The place for Bank of Canada watchers to be on Monday was the Albany Club in Toronto, where a business association hosted a private lunch event with deputy Governor Lawrence Schembri.
The event, which was off the record and closed to the media, comes at a particularly sensitive time for interest rates. Two weeks ago, the central bank began to set the stage for increases, leading some investors to place bets on a move at the July 12 meeting. Mr. Schembri's presentation to the Toronto Association for Business and Economics is one of the last appearances by a top central bank official before that date.
The Bank of Canada has itself said private events such as Mr. Schembri's can lead to problems. An internal review showed the bank is revising its guidelines for private speaking engagements because such events may give the impression that some select groups receive privileged access to information, eroding public trust. It also highlighted the risk some information could be shared inappropriately on social media.
At a time when investors are rethinking rate forecasts, "every communication by the central bank becomes exponentially more important," Derek Holt, head of capital markets economics at Bank of Nova Scotia in Toronto, said by phone before the speech.
Two people who attended and wished to remain anonymous because of the privacy rules said after the event, Mr. Schembri didn't introduce any new economic outlook. One of the people said the speech touched on issues made public in the bank's April economic-forecast paper. The other person said the presentation was a look at some "puzzles" in the economic outlook that had already been raised in public. Neither person identified specific topics of discussion. Mr. Schembri declined to comment as he left.
The chances of a rate increase at the July 12 meeting rose to above 50 per cent last week, from about 5 per cent on June 9, the last trading day before senior deputy Governor Carolyn Wilkins, then Governor Stephen Poloz, signalled the prospect of higher rates as an economic recovery gathers speed. Chances slipped to 37 per cent on Friday after Statistics Canada figures showed the pace of inflation fell even further below the central bank's 2-per-cent target, and dropped to 33 per cent on Monday.
The central bank's internal review, conducted in December, found the number of private speaking engagements by members of its governing council outnumbered public ones by almost two to one over a three-year span. The bank, which says private engagements are valuable partly because they allow candid two-way dialogue, maintains a policy of not disclosing anything to a private audience that hasn't already been released to the public.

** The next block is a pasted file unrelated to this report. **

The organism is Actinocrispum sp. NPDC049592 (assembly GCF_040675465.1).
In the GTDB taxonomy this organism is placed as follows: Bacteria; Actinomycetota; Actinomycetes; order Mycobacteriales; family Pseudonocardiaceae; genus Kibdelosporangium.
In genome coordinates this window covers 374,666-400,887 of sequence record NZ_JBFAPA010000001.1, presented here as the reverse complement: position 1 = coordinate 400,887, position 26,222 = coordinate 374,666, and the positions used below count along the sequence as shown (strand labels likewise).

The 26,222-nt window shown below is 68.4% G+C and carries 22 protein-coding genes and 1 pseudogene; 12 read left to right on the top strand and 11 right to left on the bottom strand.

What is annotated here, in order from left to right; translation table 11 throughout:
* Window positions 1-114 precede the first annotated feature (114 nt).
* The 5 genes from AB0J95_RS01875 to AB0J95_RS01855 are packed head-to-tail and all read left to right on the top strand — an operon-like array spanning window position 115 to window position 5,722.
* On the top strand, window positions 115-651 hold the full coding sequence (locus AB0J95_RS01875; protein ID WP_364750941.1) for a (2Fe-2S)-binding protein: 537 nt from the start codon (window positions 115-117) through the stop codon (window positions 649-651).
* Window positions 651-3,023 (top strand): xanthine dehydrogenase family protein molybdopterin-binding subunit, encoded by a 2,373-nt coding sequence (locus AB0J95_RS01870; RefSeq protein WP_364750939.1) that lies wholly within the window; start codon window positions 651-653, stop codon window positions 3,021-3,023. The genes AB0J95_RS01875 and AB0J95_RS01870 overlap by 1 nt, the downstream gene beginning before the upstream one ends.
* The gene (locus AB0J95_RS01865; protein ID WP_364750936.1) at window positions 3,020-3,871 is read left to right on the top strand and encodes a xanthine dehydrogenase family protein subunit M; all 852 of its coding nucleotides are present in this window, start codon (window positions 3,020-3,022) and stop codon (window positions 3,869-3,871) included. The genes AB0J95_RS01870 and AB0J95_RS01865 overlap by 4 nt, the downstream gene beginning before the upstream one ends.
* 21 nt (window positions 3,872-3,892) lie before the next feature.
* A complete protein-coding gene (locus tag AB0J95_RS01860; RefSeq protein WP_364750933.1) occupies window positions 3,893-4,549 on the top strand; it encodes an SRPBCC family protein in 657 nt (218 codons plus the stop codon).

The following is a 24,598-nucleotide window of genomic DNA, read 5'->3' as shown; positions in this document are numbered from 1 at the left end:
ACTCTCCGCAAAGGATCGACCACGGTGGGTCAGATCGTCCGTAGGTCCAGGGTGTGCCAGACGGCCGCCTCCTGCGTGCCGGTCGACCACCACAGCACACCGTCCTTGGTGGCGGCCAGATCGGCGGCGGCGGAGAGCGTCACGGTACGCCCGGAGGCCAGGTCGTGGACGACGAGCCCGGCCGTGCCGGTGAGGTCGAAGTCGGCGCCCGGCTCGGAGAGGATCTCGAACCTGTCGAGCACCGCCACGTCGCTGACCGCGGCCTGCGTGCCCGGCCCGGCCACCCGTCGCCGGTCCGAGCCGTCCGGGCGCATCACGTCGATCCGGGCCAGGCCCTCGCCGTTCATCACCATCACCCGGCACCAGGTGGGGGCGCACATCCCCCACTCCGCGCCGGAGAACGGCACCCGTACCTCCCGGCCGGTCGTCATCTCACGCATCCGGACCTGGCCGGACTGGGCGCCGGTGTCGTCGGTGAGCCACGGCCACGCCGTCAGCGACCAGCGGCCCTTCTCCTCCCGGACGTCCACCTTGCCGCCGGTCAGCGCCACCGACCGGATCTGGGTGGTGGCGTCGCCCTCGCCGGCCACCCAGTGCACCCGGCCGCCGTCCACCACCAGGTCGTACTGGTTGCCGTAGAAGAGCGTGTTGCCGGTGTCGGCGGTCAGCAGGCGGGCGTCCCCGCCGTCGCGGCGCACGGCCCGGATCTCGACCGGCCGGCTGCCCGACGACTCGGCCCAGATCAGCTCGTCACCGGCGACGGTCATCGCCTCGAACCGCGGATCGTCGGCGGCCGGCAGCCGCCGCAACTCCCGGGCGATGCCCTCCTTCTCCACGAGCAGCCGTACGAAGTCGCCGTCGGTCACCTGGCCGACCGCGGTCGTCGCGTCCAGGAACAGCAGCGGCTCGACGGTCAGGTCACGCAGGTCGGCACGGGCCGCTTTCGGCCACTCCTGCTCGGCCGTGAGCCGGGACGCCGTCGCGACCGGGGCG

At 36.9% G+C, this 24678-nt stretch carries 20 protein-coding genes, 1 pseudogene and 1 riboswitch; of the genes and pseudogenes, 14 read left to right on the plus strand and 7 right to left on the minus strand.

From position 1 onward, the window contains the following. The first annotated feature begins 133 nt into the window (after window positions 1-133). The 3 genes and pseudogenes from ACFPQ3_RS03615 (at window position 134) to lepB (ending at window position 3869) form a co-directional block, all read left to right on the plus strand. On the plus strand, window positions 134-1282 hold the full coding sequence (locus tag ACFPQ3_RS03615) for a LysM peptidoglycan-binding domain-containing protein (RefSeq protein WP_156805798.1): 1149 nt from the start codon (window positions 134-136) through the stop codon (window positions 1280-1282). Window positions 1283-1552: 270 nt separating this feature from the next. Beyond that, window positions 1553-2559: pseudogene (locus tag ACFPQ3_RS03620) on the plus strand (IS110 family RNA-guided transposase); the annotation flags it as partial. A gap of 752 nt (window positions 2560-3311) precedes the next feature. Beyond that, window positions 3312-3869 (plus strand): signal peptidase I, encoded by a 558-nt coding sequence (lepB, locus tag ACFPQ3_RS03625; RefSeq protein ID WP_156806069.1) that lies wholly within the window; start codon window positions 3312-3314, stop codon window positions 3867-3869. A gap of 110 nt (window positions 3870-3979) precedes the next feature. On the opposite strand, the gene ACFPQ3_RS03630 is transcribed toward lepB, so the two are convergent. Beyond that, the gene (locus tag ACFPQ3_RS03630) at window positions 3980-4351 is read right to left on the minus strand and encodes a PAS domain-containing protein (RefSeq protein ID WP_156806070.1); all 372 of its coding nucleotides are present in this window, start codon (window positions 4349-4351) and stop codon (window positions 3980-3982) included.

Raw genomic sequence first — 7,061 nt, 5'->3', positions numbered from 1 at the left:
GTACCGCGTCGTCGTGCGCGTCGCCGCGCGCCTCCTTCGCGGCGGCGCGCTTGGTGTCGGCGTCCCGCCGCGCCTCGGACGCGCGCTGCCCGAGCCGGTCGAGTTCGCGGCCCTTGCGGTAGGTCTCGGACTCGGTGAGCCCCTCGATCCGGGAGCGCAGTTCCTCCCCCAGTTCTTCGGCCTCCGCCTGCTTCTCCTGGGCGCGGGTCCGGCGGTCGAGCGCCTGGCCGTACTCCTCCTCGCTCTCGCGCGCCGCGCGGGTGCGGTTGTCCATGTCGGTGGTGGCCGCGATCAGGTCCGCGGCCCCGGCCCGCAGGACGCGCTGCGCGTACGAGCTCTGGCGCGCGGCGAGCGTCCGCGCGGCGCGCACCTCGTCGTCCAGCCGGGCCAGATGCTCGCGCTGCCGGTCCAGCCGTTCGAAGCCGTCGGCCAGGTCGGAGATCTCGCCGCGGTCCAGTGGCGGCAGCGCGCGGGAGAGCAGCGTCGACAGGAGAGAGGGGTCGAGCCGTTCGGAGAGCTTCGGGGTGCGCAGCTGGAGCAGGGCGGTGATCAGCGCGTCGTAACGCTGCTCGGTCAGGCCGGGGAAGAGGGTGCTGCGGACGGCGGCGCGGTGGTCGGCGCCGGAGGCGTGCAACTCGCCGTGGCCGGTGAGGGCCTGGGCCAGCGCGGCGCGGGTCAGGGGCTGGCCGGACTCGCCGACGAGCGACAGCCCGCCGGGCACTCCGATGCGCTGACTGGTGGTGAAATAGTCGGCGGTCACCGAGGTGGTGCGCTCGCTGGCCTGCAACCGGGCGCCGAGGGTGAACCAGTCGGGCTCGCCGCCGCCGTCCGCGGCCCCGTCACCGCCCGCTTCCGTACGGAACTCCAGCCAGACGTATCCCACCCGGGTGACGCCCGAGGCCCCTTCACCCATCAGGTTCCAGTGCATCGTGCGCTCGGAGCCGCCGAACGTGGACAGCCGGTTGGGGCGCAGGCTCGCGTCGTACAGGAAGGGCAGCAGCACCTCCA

"The Bank's clear commitment is that remarks made in private settings only reflect views we have already communicated publicly. Indeed, at this event, we are very much there to learn from others, not to deliver a new message," Josianne Ménard, a Bank of Canada spokeswoman, said on Friday in an e-mail.
"The bank asked that the session be off the record," Paul Jacobson, a TABE board member, said on Friday by e-mail in response to a question from Bloomberg. "We like to use the Chatham House rule to facilitate discussion. I would imagine that Dr. Schembri's remarks will be based on publicly available bank research which I always enjoy reading."
Canada's dollar and bond yields jumped after the Poloz and Wilkins comments, and economists advanced predictions for when the central bank will raise its current 0.5-per-cent benchmark interest rate, something it hasn't done since 2010.
A Bloomberg survey of 17 economists this month found the majority now project a rate increase this year. Six predict higher rates in October and two suggest a September hike.
Mr. Poloz will take part in a panel discussion on Wednesday in Portugal, and deputy Governor Lynn Patterson delivers a speech in Calgary on the same day. Those are the last scheduled public remarks from the central bank before the July 12 meeting.
"This is an age in which central banks have to be very careful about the way in which they communicate with markets, and in ways that increase their transparency," Scotiabank's Mr. Holt said.